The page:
President Trump tweeted Saturday on the one-year anniversary of the white nationalist "Unite the Right" rally that left anti-racist activist Heather Heyer dead and more than a dozen of her fellow counter-protesters injured:
The riots in Charlottesville a year ago resulted in senseless death and division. We must come together as a nation. I condemn all types of racism and acts of violence. Peace to ALL Americans!
Last year, Trump sang a different tune, repeatedly blaming "many sides" for the violence in Charlottesville. Most infamously, and to wide bipartisan critique, he said "not all those people were neo-Nazis, not all those people were white supremacists. You had people that were very fine people on both sides."
"'Very fine people' do not participate in rallies with groups chanting racist and anti-Semitic slogans and displaying vile symbols of hate," Rep. Justin Amash (R-Mich.) said on Twitter. Read The Week's Simon Maloy on why Charlottesville was Trump's worst failure. Bonnie Kristian
Anti-racist activists will rally in Charlottesville, Virginia, on Saturday, a year after the white nationalist "Unite the Right" demonstration plunged the city into turmoil.
In August 2017, white nationalists marched through the University of Virginia campus chanting Nazi slogans. The next morning, their clashes with counter-protesters turned violent, culminating in the death of Heather Heyer, 32, who was killed when she was hit by a car driven by a white supremacist who plowed into a crowd.
Following her daughter's death, Heyer's mother, Susan Bro, has become an anti-racist activist in her stead. "I turned my attention to carrying forth her message," Bro said. "You don’t get to silence my kid and get away with it. I'm going to speak even louder."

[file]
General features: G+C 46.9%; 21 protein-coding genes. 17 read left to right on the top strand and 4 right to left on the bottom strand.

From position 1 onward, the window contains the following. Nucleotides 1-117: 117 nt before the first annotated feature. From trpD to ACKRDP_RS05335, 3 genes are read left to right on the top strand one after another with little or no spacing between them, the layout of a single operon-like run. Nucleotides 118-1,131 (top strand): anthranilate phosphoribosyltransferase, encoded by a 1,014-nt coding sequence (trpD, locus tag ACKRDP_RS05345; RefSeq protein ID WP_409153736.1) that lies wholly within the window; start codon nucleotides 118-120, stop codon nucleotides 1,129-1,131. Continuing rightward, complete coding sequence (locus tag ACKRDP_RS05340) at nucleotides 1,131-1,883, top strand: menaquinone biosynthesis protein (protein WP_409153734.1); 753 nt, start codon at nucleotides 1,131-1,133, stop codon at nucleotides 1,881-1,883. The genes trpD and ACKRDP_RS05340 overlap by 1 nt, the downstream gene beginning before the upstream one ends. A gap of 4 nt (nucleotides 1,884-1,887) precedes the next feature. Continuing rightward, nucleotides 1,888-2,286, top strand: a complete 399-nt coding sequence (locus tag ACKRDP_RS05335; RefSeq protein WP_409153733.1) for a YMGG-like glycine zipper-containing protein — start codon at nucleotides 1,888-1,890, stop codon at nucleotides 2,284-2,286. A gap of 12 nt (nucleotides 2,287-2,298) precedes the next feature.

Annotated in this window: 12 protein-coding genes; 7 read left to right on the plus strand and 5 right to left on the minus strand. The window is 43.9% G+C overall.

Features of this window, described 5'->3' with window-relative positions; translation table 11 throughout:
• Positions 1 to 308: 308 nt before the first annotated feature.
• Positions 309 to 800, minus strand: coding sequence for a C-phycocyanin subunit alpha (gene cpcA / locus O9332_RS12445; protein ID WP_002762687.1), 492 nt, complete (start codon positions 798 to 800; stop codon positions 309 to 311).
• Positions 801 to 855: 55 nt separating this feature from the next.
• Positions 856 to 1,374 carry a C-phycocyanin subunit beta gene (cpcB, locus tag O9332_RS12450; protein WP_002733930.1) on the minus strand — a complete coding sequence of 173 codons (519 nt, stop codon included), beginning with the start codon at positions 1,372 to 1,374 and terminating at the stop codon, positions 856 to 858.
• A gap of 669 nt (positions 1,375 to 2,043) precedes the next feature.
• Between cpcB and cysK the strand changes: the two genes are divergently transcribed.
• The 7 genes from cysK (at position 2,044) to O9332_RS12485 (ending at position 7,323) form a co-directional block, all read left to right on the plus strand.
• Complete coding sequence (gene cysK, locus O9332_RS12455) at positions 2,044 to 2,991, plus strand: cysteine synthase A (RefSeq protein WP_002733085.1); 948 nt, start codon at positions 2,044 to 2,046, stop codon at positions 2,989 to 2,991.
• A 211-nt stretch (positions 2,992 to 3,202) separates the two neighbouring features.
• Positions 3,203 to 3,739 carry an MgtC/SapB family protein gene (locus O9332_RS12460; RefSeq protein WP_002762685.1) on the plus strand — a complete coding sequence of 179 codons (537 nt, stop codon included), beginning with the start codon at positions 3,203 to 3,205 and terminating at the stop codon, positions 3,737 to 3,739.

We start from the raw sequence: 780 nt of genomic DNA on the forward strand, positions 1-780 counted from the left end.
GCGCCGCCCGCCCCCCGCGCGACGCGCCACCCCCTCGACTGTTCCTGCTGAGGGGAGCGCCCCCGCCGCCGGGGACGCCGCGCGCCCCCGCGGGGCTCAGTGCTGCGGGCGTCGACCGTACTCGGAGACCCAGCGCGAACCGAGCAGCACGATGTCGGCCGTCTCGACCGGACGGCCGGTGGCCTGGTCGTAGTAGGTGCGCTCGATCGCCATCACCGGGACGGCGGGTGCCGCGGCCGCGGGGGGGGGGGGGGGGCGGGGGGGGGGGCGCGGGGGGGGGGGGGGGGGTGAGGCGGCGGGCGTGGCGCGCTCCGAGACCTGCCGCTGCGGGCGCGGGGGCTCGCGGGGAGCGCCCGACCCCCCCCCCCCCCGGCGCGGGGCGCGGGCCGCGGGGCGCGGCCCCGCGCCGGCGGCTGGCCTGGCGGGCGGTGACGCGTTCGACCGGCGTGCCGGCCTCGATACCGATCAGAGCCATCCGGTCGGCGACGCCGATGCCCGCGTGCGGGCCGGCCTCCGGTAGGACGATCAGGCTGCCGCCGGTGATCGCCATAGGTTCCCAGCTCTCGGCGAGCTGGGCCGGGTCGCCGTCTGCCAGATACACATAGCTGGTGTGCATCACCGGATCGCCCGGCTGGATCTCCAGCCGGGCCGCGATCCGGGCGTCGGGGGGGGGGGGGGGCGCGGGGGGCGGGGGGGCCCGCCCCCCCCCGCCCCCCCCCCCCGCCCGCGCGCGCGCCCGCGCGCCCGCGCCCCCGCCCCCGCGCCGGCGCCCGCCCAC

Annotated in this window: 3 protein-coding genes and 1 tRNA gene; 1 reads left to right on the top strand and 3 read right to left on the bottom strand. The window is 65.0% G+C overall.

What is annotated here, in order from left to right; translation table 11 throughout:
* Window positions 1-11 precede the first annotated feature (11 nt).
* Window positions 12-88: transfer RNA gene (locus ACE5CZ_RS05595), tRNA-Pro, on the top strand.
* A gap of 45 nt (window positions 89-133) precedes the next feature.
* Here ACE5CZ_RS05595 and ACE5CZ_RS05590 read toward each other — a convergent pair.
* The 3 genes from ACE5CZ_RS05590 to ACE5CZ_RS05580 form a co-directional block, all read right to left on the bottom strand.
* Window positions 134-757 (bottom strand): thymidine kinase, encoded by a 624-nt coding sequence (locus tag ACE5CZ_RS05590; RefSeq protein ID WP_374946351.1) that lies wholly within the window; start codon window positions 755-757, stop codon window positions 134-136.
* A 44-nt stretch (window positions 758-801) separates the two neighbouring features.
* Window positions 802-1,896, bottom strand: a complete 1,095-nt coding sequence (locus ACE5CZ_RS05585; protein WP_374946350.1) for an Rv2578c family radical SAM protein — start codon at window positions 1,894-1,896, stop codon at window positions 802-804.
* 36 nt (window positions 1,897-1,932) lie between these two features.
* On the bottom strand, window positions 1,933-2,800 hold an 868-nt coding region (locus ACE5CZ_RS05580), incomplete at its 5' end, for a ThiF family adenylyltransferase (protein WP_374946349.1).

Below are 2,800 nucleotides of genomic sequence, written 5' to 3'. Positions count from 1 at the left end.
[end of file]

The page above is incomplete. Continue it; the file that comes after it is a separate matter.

In a CNN interview Friday evening, Bro sought to direct attention to Heyer's passion for equality rather than her death. It's time to "take the focus off Heather, as Heather would want us to do," she explained. "It's been a year now, and let's focus on why she was there. Let's focus on what she died for."
Charlottesville will be subject to a heavy police presence this weekend, and the primary organizer of last year's white nationalist event, Jason Kessler, was denied a permit for a concurrent demonstration this year. Instead, he is planning a "white civil rights" event in Washington, D.C., on Sunday. Bonnie Kristian
On Wednesday, Virginia Gov. Ralph Northam (D) and the city of Charlottesville declared a state of emergency in anticipation of the one-year anniversary of the white supremacist Unite the Right rally.
During the rally, Heather Heyer, 32, was killed when a car drove into a crowd of counterprotesters. Two Virginia State troopers also died that weekend, after their helicopter crashed. Northam's office said there are several events planned for Friday through Sunday in the Charlottesville area, and the Virginia State Police, Virginia National Guard, Virginia Department of Emergency Management, and Virginia Department of Health will all have a presence in the city.
Northam is urging locals to "make alternative plans to engaging with planned demonstrations of hate." The state, he added, "continues to mourn the three Virginians who lost their lives in the course of the demonstrations a year ago. We hope the anniversary of those events passes peacefully." Catherine Garcia